Astroworld Festival kills 10 in attendance; Sends more to hospital

Travis+Scott+performs+during+a+show.

Photo courtesy of @travisscott on Instagram

Travis Scott performs during a show.

Mia Adduci, Contributing Writer

Performer Travis Scott’s 2021 Astroworld Festival ran from Nov. 5 through Nov. 7 in Houston, TX. On Friday night, 50,000 people were caught in a crowd surge where 10 people died and countless more were injured, many of whom were hospitalized.

The media is in conflict following intense dispute and backlash being voiced by those who were in attendance and those hearing of the events secondhand.

Following the events, more information and first-hand accounts from the festival began to surface. One viral online video depicts a young girl repeatedly yelling to security, notifying them of the people dying in the crowd. In the video, the screaming words of “there is someone dead” are heard, accompanied by the security guard attempting to ignore the pleas before dismissing the vocal members of the crowd.

A letter has been circulating through the internet, written by @seannafaith on Instagram, the same person from the viral video.

She wrote, “I climbed the ladder and pointed to the hole, telling [the cameraman] people were dying. He told me to get off the platform, and continued filming. I screamed over and over again. He wouldn’t even look in the direction”

The letter also said, “I looked the other guard in the eyes and told him he was the one responsible for the deaths. He did nothing. I went under the platform, called 911.”

Before the concert began, Houston police met with Scott to speak about concerns with event safety. The chief of Houston police’s statement did not include any response from Scott himself.

In a separate recording from that night, the crowd is heard chanting “stop the show” repeatedly, to which Scott did not acknowledge and proceeded to ask the crowd to “make some noise” as the concert continued.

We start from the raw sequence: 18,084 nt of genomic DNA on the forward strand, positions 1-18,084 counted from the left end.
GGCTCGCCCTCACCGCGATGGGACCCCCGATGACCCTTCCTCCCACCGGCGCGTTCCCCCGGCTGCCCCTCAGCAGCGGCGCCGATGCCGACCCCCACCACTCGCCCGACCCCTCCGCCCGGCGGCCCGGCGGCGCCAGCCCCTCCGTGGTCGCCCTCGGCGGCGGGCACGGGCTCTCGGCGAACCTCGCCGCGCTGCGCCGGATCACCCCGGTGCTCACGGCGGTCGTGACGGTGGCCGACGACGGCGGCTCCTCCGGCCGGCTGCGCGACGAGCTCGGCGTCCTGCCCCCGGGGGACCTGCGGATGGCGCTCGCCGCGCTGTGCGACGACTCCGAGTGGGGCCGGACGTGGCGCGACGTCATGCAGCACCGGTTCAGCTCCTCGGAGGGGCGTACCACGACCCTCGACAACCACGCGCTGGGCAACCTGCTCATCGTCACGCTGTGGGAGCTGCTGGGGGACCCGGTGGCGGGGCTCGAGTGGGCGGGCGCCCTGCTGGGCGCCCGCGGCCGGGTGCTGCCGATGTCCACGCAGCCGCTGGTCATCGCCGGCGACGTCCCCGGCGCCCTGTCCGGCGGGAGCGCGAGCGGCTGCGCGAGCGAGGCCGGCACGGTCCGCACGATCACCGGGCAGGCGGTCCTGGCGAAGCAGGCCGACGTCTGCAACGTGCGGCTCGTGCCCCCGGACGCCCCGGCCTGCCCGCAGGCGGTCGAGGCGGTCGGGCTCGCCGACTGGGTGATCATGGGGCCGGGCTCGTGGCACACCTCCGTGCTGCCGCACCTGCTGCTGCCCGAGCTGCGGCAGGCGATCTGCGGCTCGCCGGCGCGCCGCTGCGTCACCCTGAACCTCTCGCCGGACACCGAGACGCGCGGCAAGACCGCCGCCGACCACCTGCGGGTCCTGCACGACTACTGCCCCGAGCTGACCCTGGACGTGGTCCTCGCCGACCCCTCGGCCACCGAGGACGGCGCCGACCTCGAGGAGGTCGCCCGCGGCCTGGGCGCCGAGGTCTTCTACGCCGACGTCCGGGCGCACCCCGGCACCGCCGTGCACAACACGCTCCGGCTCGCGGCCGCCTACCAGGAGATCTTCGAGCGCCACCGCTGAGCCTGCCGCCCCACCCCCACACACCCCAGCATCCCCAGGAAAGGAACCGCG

When first-responders arrived at the event, their emergency vehicles were overtaken by members of the crowd, dancing and screaming on top of an ambulance.

As of Nov. 16, 10 people died, ranging in ages nine through 27. Samuel Peña, Houston fire chief on the scene described the events of that Friday night as a “mass casualty event.”

Many people are left in shock following these events and a public uproar via social media platforms, such as Tiktok where #astroworld has over two billion views, and has gained traction in questioning the chaos and lack of control of those running Astroworld. There are now multiple active civil lawsuits filed against Scott, Live Nation and the promoters of the concert. One suit, of over 40 others, is seeking over $1 million, to pay for treatment of the injuries incurred from the event. On Monday, the rapper’s management spoke up in saying that funeral costs for the eight lives will be covered by Scott himself.

This isn’t the first incident during which one of the rapper’s shows has raised concern. Many legal experts warned that due to the history of Travis Scott’s violent concerts, there was more of a chance for him to “pursue negligence claims against companies that planned and managed the show” as the artist has indeed had to plead guilty on charges of misdemeanor during prior events of his.